Put ‘Cardinal’ Basil on Your Planting List

Put ‘Cardinal’ Basil on Your Planting List

By Maryann Readal, Secretary, Board of Directors, The Herb Society of America

Cardinal basil (3)It seems almost sacrilegious to be talking about spring already, but that is exactly what gardeners do—they plan for the season ahead.

As I survey my East Texas garden each morning, I make notes on what has done well and what has been a disappointment.  Cardinal basil, Ocimum basilicum ‘Cardinal’, is one of the plants that has definitely made next year’s list.   While the Genovese, African, lemon and holy basils have already gone to seed and are beginning to fade, the Cardinal basil is still going strong.  The attractive celosia-like magenta flowers and burgundy stems are beginning to put on a show in the garden.  The flowers just keep getting bigger as each day passes.  And this basil is generously endowed with scent. Just brushing by it releases a wonderful aroma that makes you hungry for pesto.

Cardinal basil (1)Cardinal basil is also a culinary basil, although I have to admit that I have not tried it yet. Others report that it has the same basil flavor with a slight anise, pungent flavor. The young flowers make a colorful addition to salads or vegetable dishes.

This is one basil that you may not be able to find in a nursery, however.  But you can grow your own plants from seed as the seeds germinate easily and transplant well into the garden.  Cardinal basil grows well in Zones 4 to 10.  Like all basils, it thrives in the sun and prefers warm soil, so wait until your soil is warm enough and the temperature is consistently above 50o F to transplant it into the garden.  This basil prefers a weakly acidic to neutral soil. It forms a shrubby, well-branched plant and will reach a height of 18 inches to 2 feet.

Cardinal basil (2)

And did I mention that Cardinal basil also makes a great landscape plant?  It’s lush, shiny green leaves make a great filler in the garden border. The glossy leaves are disease- and pest-free and look great in the garden.  The flowers and the stems look and smell great in bouquets as well.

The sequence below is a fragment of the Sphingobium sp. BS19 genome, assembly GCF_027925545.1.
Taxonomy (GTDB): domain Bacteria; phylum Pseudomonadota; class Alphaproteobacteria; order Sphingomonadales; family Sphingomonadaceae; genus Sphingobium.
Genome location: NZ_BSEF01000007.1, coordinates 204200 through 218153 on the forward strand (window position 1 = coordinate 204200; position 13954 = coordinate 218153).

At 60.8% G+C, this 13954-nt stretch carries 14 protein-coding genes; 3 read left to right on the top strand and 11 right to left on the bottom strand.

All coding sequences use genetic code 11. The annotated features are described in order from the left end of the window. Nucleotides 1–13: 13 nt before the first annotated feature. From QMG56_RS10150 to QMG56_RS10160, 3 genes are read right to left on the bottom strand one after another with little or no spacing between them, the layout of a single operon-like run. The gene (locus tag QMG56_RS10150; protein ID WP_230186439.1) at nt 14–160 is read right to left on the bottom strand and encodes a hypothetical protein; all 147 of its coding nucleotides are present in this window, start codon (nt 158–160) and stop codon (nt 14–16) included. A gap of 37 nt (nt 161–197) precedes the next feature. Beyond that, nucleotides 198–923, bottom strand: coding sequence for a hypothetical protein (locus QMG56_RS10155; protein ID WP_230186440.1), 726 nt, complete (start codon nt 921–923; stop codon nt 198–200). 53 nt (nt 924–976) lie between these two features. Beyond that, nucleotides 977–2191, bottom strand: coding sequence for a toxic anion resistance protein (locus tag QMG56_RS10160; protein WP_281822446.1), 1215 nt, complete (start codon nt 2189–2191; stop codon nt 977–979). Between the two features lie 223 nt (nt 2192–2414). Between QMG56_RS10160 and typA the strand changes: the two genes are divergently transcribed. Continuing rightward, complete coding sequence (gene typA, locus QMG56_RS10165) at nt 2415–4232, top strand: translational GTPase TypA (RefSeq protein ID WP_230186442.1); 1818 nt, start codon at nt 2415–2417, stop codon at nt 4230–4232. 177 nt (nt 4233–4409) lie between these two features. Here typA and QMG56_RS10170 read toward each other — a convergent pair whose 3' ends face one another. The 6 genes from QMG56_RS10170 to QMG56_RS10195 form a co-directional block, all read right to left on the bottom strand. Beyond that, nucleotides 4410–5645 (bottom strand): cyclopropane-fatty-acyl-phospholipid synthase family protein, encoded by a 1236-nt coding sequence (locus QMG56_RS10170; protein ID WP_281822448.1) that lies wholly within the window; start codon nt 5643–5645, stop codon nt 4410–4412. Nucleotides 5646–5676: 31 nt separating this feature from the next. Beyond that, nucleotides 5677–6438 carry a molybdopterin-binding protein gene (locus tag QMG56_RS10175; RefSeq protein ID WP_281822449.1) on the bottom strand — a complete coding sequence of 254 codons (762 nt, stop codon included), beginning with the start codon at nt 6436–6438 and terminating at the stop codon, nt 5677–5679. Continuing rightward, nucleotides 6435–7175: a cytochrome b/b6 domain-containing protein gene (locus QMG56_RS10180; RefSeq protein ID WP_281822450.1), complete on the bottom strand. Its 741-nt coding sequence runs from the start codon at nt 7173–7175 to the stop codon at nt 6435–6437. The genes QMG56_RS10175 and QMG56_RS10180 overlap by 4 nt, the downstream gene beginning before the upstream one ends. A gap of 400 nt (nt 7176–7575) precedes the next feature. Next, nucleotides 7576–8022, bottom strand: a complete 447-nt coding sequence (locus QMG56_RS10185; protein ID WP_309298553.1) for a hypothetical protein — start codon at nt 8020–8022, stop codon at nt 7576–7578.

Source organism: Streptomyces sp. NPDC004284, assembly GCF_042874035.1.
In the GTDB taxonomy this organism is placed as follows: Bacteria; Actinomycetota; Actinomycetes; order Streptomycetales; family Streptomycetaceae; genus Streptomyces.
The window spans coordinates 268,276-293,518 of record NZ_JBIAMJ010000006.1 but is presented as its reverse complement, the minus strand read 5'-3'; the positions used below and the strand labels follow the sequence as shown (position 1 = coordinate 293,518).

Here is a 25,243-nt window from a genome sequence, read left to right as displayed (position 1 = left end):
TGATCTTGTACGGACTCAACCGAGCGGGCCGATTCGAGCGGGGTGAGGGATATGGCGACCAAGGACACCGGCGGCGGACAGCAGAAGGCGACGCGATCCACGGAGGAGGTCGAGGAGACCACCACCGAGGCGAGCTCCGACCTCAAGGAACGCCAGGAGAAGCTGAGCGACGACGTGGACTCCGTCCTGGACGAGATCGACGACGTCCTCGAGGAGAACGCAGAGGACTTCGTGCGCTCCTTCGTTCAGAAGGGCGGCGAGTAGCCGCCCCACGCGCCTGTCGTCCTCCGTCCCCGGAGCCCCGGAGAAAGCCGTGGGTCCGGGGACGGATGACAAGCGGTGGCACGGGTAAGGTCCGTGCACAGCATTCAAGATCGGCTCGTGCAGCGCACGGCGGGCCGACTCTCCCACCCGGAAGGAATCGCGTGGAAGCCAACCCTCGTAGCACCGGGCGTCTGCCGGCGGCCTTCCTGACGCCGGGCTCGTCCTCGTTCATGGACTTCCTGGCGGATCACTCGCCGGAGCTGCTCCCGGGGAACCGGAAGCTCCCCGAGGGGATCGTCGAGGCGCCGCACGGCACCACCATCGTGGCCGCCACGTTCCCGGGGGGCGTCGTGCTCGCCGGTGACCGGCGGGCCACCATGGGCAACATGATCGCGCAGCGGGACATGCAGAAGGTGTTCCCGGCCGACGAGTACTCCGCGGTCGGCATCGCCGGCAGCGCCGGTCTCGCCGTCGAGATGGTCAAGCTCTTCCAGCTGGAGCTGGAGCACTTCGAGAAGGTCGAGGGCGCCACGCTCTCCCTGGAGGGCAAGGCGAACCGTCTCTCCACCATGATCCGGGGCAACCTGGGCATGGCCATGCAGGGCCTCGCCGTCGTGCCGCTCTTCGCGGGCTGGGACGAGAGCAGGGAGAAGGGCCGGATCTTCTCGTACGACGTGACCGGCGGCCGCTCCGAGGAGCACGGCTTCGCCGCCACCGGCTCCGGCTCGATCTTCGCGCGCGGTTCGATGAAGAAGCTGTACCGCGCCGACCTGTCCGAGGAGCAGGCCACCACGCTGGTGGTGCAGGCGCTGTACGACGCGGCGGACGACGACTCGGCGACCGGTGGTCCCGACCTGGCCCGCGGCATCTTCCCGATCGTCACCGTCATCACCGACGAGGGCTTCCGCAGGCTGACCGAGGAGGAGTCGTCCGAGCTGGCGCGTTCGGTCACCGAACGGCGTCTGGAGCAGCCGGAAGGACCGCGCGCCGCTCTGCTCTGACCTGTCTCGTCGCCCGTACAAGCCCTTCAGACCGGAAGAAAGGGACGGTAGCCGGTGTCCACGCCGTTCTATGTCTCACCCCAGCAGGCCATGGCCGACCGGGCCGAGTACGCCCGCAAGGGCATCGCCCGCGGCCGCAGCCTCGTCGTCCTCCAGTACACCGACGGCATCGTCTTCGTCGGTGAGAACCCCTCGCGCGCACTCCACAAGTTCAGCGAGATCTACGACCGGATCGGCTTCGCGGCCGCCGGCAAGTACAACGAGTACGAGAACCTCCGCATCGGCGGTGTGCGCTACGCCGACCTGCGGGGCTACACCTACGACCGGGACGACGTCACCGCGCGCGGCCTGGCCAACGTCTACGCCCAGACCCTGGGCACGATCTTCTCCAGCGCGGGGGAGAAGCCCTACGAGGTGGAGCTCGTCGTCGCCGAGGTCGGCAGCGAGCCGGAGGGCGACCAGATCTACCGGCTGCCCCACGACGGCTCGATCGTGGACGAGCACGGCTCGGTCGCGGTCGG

Cardinal basil is an Herb Society of America Promising Plant for 2018. This HSA program features selected herbs that are either newly introduced or are plants that are currently under used in gardens today.

This basil will definitely be a keeper in my garden in the years to come.

Seeds are available from Park Seeds and Baker Creek Heirloom Seeds.

Herb Garden Springs from Grandma’s Legacy

By Paris Wolfe, Blogmaster, The Herb Society of America

After a four-week hiatus, I’m refreshed and re-energized. Before I launch into herb-centric posts, I’d like to share my reflection on an intense, emotional week.

grandma-with-d2We buried my grandmother this week. She would have been 98 in a three weeks. It was her time to pass, though we earthbound spirits were sad to see her go.

She gave birth to 12 kids and raised 11. I was one of 23 grandchildren and gave her two of her 23 great grandchildren. Her family lived on my grandpa’s income as a coal miner and road crew, supplemented by their small sustainability farm – from fruits and vegetables to livestock and hunting. By living simply and close to the earth they paid off their four-bedroom farmhouse, avoided debt and managed to save enough for her to live and die in her own home.

This wasn’t a fashionable hipster lifestyle choice. It’s what they did to survive; and they did it well.

In her humble, God-fearing ways she was a role model for many outside the family, though I suspect our large, extended family is related to everyone in Northern Cambria County, Pennsylvania.

grandma-as-a-young-womanI can’t even imagine the changes she saw in nine decades of life. One time she told me she felt as though we’d jumped from the horse and buggy to the airplane without pause. Think about the speed of change from 1918 to the mid-1980s when she said that and you can understand why she’d felt overwhelmed. I can’t even imagine the technological shocks of the new millennium.

Her passing makes me reflective. My favorite memories of her involve food. Her gardens. Her fruit trees and bushes. Her kitchen. Her table.  Her homemade bread, chocolate cookies, apple pies. Her shelves of canned goods in the cellar.

She showed me that food is a journey as well as a destination. She showed me that the table is the altar of family. Because of her, gardening is part of my DNA.  And, that is why my herb garden has been so precious to me.

Thank you grandma Rita C. Wolfe. Rest in Peace. I love you.

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Who has inspired your gardening journey? I’d love to know.